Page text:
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Old 09-29-2009, 12:51 PM
 
Location: southwestern PA
20,419 posts, read 38,443,388 times
Reputation: 39085

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Quote:
Originally Posted by nomore07 View Post
Depends on where one shops. I've never considered w-mart to be a "real" grocery store compared to those that sell nothing but... groceries.
Ditto that!
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Old 09-29-2009, 01:15 PM
 
Location: Orlando, Florida
43,858 posts, read 45,059,398 times
Reputation: 58644
Quote:
Originally Posted by Smooth23 View Post
This. I'm more than happy spending $2 for a box of what are essentially double stuft Oreos in a white walmart brand bag, instead of $3 for real oreos.

Or, 2.50 for 24 oz box of Walmart Wheeties vs $4 for a 17oz box of real Wheaties.
I feel the same way. I buy so much of my groceries at WalMart until my pantry looks all tidy and neat with all the matching packaging. They can package it as cheap as they want to if they continue to pass the savings my way.
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Old 09-29-2009, 03:03 PM
 
Location: The Circle City. Sometimes NE of Bagdad.
19,137 posts, read 19,981,489 times
Reputation: 49638
You would never know there were less choices at any supermarkets in my area, in fact I think there are more.
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Old 09-30-2009, 10:19 AM
 
Location: ROTTWEILER & LAB LAND (HEAVEN)
2,406 posts, read 5,456,695 times
Reputation: 6007
I don't like WM new pkging. Doesn't it cost more $$$$ to change pkging. So guess who's going to pay the cost of new pkging "US" the consumer. I hate shopping there to begin with. They know they have 98% of us, cause the price is cheaper then elsewhere.
Now everything looks the same. I guess that's why they do it, so we the customer has to look at every single package, so we buy more.
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Old 09-30-2009, 01:28 PM
 
8,648 posts, read 15,472,858 times
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Quote:
Originally Posted by Sillypups View Post
I don't like WM new pkging. Doesn't it cost more $$$$ to change pkging. So guess who's going to pay the cost of new pkging "US" the consumer. I hate shopping there to begin with. They know they have 98% of us, cause the price is cheaper then elsewhere.
Now everything looks the same. I guess that's why they do it, so we the customer has to look at every single package, so we buy more.
The packaging should cost the same whether it's white with a little blue on it or blue with a little white on it.. It takes that same amount of time to print and convert no matter what the color is. The blue ink may cost more but per package you would not even notice the difference in cost . Probably about 1/10 of a cent.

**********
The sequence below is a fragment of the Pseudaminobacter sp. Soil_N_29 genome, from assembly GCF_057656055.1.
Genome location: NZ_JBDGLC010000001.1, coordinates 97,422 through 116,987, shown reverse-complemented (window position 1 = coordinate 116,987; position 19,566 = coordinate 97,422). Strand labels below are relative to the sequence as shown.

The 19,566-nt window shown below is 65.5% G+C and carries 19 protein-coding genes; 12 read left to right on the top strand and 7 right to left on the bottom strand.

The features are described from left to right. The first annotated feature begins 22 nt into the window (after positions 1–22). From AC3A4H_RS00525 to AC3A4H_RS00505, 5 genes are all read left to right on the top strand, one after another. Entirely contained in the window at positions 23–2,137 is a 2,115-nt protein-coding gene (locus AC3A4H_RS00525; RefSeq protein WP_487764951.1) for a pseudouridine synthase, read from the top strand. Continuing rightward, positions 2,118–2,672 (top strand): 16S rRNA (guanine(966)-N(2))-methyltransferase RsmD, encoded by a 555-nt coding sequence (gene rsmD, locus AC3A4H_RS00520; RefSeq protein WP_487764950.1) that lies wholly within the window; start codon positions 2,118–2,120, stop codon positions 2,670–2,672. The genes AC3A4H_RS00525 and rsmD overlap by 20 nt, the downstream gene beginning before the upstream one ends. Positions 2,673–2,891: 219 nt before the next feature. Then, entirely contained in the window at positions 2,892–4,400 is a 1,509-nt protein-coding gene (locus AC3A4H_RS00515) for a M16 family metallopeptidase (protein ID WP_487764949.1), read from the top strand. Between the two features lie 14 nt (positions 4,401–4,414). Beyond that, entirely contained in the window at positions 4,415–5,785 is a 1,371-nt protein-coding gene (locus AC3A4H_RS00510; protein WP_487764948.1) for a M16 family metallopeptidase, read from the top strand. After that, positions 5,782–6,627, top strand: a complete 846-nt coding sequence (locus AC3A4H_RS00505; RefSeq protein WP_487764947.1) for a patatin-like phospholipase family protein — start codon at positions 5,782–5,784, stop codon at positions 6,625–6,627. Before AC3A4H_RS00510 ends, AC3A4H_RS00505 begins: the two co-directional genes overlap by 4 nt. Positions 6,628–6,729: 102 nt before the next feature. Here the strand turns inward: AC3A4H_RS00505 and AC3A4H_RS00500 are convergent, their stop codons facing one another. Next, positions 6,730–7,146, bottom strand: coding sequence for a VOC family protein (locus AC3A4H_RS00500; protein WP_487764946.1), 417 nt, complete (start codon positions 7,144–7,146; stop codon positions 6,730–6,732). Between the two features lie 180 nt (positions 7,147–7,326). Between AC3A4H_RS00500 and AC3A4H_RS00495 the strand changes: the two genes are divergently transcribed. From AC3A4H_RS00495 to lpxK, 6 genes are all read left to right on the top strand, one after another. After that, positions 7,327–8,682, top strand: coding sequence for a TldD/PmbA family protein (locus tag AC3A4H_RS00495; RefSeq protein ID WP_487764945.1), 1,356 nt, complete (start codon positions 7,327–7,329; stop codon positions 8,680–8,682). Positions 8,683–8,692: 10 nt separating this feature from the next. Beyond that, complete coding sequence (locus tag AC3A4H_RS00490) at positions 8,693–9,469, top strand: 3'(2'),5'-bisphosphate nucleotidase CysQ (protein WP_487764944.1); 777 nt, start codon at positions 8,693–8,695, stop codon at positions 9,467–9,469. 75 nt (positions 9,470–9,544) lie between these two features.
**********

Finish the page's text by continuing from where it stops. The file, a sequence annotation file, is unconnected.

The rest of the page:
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Old 09-30-2009, 07:27 PM
 
4,362 posts, read 6,541,783 times
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Most grocery stores are purging items that do not meet their sales volume standards. This is becoming such a big deal that the idea of one-stop shopping is no longer possible. This is another way stores are cutting costs at the customers expense.
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Old 10-01-2009, 05:44 PM
 
1,804 posts, read 6,359,512 times
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Quote:
Originally Posted by donsabi View Post
Most grocery stores are purging items that do not meet their sales volume standards. This is becoming such a big deal that the idea of one-stop shopping is no longer possible. This is another way stores are cutting costs at the customers expense.

Thanks Donsabi!! This subject intrigues me. Any recommendations for other stuff to look at like websites, or whatever, geared toward the grocery industry that discusses these trends?
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Old 10-01-2009, 05:52 PM
 
Location: California
31,083 posts, read 34,147,454 times
Reputation: 26613
Yes. There are several different grocery chains in my area and if I want a specific thing I sometimes have to go to multiple stores because each one seems to concentrate on specific items/brand names/varieties. Nob Hill is owned by Rayley's and we have both in my town, but even though they both carry the same brand of a specific cereal only one carries the variety I use. Another independent store carries a lot of smaller, less popular brands and that is always worth a trip just for a change of pace.
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Old 10-02-2009, 01:16 AM
 
3,160 posts, read 8,216,358 times
Reputation: 1982
Quote:
Originally Posted by donsabi View Post
This is becoming such a big deal that the idea of one-stop shopping is no longer possible. This is another way stores are cutting costs at the customers expense.
I think that's a bit of an exaggeration. They're eliminating certain brands, but not entire categories. If you can't find say, your favorite brand of raisin bran, there's still 3 other raisin bran choices there.

I've always found grocery stores to have too much variety, personally. I'm not particularly brand loyal, and I would much prefer a smaller store that was quicker to get through. Stores like Trader Joes appeal to me for this reason... now if only they were open later at night (they close at 9). Or if we had an Aldi around here, that would be nice too.
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Old 10-02-2009, 01:17 AM
 
3,160 posts, read 8,216,358 times
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Quote:
Originally Posted by oldhousegirl View Post
Thanks Donsabi!! This subject intrigues me. Any recommendations for other stuff to look at like websites, or whatever, geared toward the grocery industry that discusses these trends?
supermarketnews.com
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